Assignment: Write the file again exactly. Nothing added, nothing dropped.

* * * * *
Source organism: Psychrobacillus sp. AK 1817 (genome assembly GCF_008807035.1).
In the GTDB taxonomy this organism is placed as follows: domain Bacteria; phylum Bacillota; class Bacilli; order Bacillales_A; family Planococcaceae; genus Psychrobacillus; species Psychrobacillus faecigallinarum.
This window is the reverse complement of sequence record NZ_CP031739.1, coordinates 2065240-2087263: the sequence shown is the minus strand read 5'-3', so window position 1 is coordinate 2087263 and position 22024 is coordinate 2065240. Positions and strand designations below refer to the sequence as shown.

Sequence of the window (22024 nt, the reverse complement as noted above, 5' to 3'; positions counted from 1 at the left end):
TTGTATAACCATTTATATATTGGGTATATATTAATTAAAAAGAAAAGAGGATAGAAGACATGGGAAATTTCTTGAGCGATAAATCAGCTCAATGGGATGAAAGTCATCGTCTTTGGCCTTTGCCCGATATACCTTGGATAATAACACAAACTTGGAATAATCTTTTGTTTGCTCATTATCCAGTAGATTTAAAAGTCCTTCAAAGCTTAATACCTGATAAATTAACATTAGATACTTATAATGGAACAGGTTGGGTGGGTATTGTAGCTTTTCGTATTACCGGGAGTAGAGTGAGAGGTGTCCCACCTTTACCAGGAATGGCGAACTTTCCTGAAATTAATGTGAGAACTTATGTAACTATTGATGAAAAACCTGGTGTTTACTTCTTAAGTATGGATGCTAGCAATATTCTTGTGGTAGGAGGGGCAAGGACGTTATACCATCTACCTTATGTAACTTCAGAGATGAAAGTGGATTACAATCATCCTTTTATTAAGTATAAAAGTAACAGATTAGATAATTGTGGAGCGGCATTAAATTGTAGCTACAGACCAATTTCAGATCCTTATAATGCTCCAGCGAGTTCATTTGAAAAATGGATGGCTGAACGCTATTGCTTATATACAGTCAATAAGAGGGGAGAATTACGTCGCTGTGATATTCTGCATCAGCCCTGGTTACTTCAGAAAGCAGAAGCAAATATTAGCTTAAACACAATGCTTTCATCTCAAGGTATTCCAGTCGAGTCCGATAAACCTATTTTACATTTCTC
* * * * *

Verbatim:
Source organism: Psychrobacillus sp. AK 1817 (genome assembly GCF_008807035.1).
In the GTDB taxonomy this organism is placed as follows: domain Bacteria; phylum Bacillota; class Bacilli; order Bacillales_A; family Planococcaceae; genus Psychrobacillus; species Psychrobacillus faecigallinarum.
This window is the reverse complement of sequence record NZ_CP031739.1, coordinates 2065240-2087263: the sequence shown is the minus strand read 5'-3', so window position 1 is coordinate 2087263 and position 22024 is coordinate 2065240. Positions and strand designations below refer to the sequence as shown.

Sequence of the window (22024 nt, the reverse complement as noted above, 5' to 3'; positions counted from 1 at the left end):
TTGTATAACCATTTATATATTGGGTATATATTAATTAAAAAGAAAAGAGGATAGAAGACATGGGAAATTTCTTGAGCGATAAATCAGCTCAATGGGATGAAAGTCATCGTCTTTGGCCTTTGCCCGATATACCTTGGATAATAACACAAACTTGGAATAATCTTTTGTTTGCTCATTATCCAGTAGATTTAAAAGTCCTTCAAAGCTTAATACCTGATAAATTAACATTAGATACTTATAATGGAACAGGTTGGGTGGGTATTGTAGCTTTTCGTATTACCGGGAGTAGAGTGAGAGGTGTCCCACCTTTACCAGGAATGGCGAACTTTCCTGAAATTAATGTGAGAACTTATGTAACTATTGATGAAAAACCTGGTGTTTACTTCTTAAGTATGGATGCTAGCAATATTCTTGTGGTAGGAGGGGCAAGGACGTTATACCATCTACCTTATGTAACTTCAGAGATGAAAGTGGATTACAATCATCCTTTTATTAAGTATAAAAGTAACAGATTAGATAATTGTGGAGCGGCATTAAATTGTAGCTACAGACCAATTTCAGATCCTTATAATGCTCCAGCGAGTTCATTTGAAAAATGGATGGCTGAACGCTATTGCTTATATACAGTCAATAAGAGGGGAGAATTACGTCGCTGTGATATTCTGCATCAGCCCTGGTTACTTCAGAAAGCAGAAGCAAATATTAGCTTAAACACAATGCTTTCATCTCAAGGTATTCCAGTCGAGTCCGATAAACCTATTTTACATTTCTC